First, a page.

Congrats to ecd, M, and hannah for their awesome comments to the question, “What have you learned about life through being a midwife, doula, women’s health provider, or women’s advocate?” First, a brief note from Patricia Harman, then see their answers below!
“Dear Friends, Boy this one was a hard one! Don’t ask me how I made the choices…what all the women said was so beautiful and wise. I wish I could give a book to each of you. Be well and enjoy the day.
hannah: As a brand new midwife I am very much aware of how much I have yet to learn and I am continually amazed by the way that the women, the community and especially my fellow midwives help me grow as a woman and a midwife. We all carry stories within us and when you listen closely, when you offer kindness and support, when you turn towards compassion and patience you can get a glimpse into the ways we are all unique…and the ways we are all the same. We come from different backgrounds and we may hold different views on things, we all have different challenges, and yet ultimately we all try to do the best we can with the resources we have. When I’m struck by the struggles of a particular woman or a particular family more often than not I find that the simple tools I can share during these times – a kind word, a gentle touch, an open heart, a safe space – are often more effective than all the book knowledge and technology we can offer.
M: For several years, I’ve worked as a lactation consultant at our local health department. What I have found working with women on nearly a daily basis is that every woman is the same, but also different. Some women are happy to be pregnant. Others are not. Some women want to nurse their babies wholeheartedly. Others do not. I try to relate to each mother on an individual basis, hopefully, giving them a sense of support, even though we may have differing perspectives. A commonality that I do find amongst the mothers that I work with locally is a general lack of ownership over their experiences. They seem to be going through a system on small and large levels. Their health care is being handed to them as the only way. Most mothers have not thought about being proactive in their experiences instead of passive. They assume that the hospitals will take care of them with little to no effort from them. When I mention a birth plan, they are surprised. When I talk about the personality of their baby, they take a moment to process that their baby is a sentient being now. I suggest thinking about the kind of pregnancy, labor, and birth that they want to experience and writing that down to give to their birth team. So, what have I learned about life? In life, one cannot just accept things the way that they are just because that is the way it has always been or due to the fear of not being able to change a seemingly larger entity than oneself. One must ask questions. One must seek the answers to one’s questions. We must find our truths and realize them ourselves. Then, we will fully live and be able to love each other because we know and love ourselves.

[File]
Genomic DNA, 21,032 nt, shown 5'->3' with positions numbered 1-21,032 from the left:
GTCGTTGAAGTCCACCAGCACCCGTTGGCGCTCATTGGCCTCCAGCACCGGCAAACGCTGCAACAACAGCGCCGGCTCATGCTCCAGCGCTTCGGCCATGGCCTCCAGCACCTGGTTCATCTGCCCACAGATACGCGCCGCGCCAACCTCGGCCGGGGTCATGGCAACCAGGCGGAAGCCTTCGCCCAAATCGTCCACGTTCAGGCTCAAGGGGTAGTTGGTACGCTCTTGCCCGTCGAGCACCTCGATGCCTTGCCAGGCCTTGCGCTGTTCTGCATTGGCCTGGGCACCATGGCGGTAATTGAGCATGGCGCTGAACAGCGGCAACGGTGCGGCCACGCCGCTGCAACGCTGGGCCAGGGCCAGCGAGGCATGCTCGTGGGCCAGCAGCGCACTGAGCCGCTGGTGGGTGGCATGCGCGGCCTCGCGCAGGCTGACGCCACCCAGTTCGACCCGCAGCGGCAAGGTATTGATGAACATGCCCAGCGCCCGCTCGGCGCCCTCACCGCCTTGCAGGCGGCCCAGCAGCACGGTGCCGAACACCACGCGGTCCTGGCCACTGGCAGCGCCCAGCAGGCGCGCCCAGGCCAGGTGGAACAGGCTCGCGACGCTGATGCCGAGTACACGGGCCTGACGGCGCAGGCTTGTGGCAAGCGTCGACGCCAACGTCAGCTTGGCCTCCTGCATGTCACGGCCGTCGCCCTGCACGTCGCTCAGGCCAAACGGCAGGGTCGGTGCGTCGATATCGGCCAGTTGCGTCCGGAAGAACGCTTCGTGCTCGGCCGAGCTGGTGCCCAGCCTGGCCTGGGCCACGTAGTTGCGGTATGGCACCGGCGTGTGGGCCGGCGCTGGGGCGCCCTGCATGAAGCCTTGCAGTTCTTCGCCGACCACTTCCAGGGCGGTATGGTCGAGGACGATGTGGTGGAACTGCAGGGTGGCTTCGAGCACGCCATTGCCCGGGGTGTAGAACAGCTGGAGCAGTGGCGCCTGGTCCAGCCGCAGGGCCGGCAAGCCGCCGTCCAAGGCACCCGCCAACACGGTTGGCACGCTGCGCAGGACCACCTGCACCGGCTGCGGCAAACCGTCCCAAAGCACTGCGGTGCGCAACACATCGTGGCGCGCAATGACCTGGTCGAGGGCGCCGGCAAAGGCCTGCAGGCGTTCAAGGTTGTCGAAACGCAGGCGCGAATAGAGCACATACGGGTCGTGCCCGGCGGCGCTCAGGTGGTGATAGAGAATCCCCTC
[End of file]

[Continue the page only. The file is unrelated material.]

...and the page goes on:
ecd: Working with female veterans, I’ve been floored at the stories of trauma, loss, grief, and struggle I’ve heard. But I’ve been astounded and am grateful to re-learn and be reminded all the time of these women’s resilience, ingenuity, and determination. All this, even in the face of a system that’s almost always stacked against them. And even in the most desperate of situations, even with the most horrifying of experiences, even while suffering tremendous pain, women are able to give me answers when I ask them “What are your strengths? In what ways are you strong? What’s helping you right now?” They can tell me. They acknowledge what they have and ask in different ways for the help they need. Breathtaking.
Winners, please contact me at email@example.com to provide your address so that you can receive your signed copy! Congratulations!